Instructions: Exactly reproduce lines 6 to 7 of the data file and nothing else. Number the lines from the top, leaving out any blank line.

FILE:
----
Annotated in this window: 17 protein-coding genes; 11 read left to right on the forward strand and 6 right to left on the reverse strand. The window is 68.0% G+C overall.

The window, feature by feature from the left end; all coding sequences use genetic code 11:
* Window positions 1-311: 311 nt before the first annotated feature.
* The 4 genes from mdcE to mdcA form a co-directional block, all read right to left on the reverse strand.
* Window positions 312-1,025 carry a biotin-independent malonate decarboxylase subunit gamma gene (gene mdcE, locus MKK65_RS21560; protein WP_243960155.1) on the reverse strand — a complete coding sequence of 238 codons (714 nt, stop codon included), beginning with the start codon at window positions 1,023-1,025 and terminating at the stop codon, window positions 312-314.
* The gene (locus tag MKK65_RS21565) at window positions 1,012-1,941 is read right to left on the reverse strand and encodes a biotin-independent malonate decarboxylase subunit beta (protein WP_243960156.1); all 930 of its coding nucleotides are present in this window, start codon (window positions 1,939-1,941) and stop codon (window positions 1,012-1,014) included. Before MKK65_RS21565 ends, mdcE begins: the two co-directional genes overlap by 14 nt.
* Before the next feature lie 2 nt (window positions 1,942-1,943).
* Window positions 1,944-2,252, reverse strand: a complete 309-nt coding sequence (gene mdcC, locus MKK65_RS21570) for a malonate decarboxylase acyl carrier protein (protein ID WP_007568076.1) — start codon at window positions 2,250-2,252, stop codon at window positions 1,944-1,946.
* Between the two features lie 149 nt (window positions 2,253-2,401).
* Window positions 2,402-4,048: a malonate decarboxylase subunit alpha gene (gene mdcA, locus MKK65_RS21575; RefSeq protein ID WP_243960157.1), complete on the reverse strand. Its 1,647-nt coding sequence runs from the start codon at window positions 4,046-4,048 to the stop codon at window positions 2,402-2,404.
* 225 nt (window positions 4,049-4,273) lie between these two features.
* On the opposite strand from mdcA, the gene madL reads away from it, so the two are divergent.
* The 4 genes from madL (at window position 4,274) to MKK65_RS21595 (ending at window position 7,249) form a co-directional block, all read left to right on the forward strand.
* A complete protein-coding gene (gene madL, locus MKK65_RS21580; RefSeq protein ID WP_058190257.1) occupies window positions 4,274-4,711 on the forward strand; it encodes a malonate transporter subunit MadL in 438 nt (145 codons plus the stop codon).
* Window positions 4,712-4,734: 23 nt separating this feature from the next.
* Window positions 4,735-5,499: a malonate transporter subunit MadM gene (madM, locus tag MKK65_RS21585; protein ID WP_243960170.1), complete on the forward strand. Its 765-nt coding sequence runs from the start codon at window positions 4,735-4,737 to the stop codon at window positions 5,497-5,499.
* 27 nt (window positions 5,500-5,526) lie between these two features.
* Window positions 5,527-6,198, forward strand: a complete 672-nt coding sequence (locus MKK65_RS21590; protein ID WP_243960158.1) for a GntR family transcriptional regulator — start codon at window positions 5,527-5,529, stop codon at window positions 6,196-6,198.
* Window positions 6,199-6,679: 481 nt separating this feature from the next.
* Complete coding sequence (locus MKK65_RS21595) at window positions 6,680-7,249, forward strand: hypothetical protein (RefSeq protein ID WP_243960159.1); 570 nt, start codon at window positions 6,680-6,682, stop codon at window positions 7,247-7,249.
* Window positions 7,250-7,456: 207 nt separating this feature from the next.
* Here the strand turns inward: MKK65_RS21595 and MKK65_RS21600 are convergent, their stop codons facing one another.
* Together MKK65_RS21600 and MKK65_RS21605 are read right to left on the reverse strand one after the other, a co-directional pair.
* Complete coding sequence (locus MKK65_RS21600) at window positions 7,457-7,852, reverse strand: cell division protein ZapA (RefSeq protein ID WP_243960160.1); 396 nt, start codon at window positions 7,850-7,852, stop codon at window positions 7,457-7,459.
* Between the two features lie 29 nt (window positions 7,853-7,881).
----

* The gene (locus tag MKK65_RS21565) at window positions 1,012-1,941 is read right to left on the reverse strand and encodes a biotin-independent malonate decarboxylase subunit beta (protein WP_243960156.1); all 930 of its coding nucleotides are present in this window, start codon (window positions 1,939-1,941) and stop codon (window positions 1,012-1,014) included. Before MKK65_RS21565 ends, mdcE begins: the two co-directional genes overlap by 14 nt.
* Before the next feature lie 2 nt (window positions 1,942-1,943).